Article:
How many times have you found an old crumpled up receipt hidden somewhere deep beneath the passenger seat of your car or jammed into your wallet? Regardless of how insignificant you think these pieces of paper may be, as a business owner, you must keep your receipts for bookkeeping and tax purposes. Keeping receipts for all of your business expenses will not only keep your bookkeeper sane, it will also assist you and your CPA at tax time in getting an accurate number for your business deductions.
Many of you may be thinking, “Why should we keep our receipts? We’re living in a digital age” or “Why keep a paper trail, if it will only create more clutter? Right?” Wrong. We’ve compiled a list of tips to help you keep accurate, organized records for your business.
1. Keep Every. Single. Receipt.
This point cannot be overstated. It is just as important to keep the $2.38 receipt from Staples for pencils, as it is to keep the $1022.54 receipt for the new laptop you purchased for your business. If you were ever subject to an IRS audit, the auditor will want to see receipts for every expense for which you have claimed a deduction.
2. Make notes on receipts about their business purposes.
This is an especially great idea for dining and entertainment expenses. It can be easy to remember why you bought a copier, but it could be a lot harder to remember who you went to dinner with at that fancy steakhouse three years ago and what the business purpose was.
3. Scan receipts and keep them for at least six years.
The IRS can come looking for documentation to support expenses up to six years back in some cases. Purchasing a scanner and storing them on an external hard drive ensures that you will have adequate documentation in the case of an audit. You can’t count on the ink from a receipt not fading in the next 6 years, so it’s better to be safe than sorry.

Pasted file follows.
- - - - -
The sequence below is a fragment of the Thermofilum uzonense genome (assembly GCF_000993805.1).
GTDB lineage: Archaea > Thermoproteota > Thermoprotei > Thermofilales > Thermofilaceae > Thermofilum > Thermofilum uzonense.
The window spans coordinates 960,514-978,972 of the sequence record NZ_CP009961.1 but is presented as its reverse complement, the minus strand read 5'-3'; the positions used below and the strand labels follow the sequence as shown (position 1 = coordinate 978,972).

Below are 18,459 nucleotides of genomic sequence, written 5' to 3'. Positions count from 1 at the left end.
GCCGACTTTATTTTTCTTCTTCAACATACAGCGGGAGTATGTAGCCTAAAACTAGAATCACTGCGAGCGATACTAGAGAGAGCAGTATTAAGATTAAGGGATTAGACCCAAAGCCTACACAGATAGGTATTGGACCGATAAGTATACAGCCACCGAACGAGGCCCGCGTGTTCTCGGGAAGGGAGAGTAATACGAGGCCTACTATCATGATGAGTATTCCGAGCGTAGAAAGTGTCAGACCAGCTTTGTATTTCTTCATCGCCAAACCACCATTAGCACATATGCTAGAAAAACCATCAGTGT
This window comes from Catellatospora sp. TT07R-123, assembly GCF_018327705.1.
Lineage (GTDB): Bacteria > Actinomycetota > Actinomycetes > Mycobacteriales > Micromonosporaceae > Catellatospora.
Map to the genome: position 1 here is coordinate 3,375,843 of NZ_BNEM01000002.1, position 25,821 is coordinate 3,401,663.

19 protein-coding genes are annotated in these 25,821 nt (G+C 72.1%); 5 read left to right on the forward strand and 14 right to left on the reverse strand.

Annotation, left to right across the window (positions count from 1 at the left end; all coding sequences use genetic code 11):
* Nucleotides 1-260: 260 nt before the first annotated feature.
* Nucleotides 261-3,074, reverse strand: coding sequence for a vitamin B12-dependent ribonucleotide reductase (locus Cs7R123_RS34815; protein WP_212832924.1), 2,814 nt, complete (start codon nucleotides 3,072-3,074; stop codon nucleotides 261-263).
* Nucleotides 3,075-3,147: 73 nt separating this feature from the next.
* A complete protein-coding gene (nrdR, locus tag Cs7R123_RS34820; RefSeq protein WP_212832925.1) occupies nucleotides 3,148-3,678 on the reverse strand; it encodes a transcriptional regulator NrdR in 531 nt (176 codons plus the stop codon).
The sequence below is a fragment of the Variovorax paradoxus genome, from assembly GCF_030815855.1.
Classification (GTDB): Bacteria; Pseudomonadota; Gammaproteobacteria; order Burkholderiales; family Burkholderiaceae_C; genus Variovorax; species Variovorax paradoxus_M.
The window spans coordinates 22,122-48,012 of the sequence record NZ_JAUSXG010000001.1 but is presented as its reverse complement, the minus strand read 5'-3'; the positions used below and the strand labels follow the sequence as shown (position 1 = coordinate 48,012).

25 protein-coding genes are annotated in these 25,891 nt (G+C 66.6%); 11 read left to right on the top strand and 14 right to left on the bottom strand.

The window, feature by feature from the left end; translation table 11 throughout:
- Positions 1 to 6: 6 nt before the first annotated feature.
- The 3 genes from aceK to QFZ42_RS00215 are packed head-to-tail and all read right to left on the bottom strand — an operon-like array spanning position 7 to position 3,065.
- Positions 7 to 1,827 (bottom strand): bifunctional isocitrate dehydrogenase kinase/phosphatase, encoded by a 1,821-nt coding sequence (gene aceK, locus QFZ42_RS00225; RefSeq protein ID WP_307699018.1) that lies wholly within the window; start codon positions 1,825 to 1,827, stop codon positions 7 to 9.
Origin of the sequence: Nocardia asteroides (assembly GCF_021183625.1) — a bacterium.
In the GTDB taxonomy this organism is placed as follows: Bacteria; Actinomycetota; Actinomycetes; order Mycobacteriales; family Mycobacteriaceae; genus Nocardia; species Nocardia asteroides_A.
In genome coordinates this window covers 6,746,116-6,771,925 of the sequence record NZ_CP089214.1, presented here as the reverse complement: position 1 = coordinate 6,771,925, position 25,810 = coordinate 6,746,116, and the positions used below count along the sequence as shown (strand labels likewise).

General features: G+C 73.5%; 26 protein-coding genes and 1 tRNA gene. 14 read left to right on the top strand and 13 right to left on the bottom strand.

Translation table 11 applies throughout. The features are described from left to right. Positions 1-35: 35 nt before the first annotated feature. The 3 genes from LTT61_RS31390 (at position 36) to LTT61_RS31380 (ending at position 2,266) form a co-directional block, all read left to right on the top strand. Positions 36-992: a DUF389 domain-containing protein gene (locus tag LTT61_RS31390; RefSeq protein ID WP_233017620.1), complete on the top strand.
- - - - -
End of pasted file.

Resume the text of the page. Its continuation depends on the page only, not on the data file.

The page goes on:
4. Take a picture with your Smartphone.
With today's technology, it's easy to say “Forget the receipt, I'll just make a note on the receipt and then take a picture of it.” This is a great idea and there are a whole host of apps for the iPhone and Android that can help you better track your expenses. As long as you save all of these pictures in a safe place (external hard drive, Google Drive, Dropbox, etc.) you will have no problem reproducing these receipts when tax time comes or in the case of an IRS audit.
5. Don’t rely on credit card statements and canceled checks.
Credit card statements and canceled checks are important documents but are insufficient without a receipt to detail the expense. The IRS may see on the statement that you spent $85 at Lowe’s but they don’t know what was purchased on this shopping trip. Statements may be sufficient for your bookkeeper but the detail of the expense is critical for an IRS auditor.
6. Try to avoid using cash for business purchases.
Dave Ramsey may be adamant about using cash for purchases to stay within your budget, but using cash makes it difficult to keep good records for bookkeeping and adequate documentation for an audit. Cash is hard to track, easy to spend and nearly impossible to reconcile with receipts. Stick to debit and credit cards for business purchases to better track your expenses and leave you with adequate documentation to support the expense.
All small business owners know that it can be burdensome to keep track of all those receipts. However, for accounting and tax purposes, you will have to prove that everything expensed to your business is correct and necessary. The extra time and effort it takes to keep accurate records will be worth the extra burden if you were ever subject to an IRS audit.
Need help tracking receipts? Our bookkeeping services will integrate with your business, allowing you to snap a picture of your receipts and email them to us for safe keeping. We can even get you caught up if you've been putting off this important task. Contact us today for help.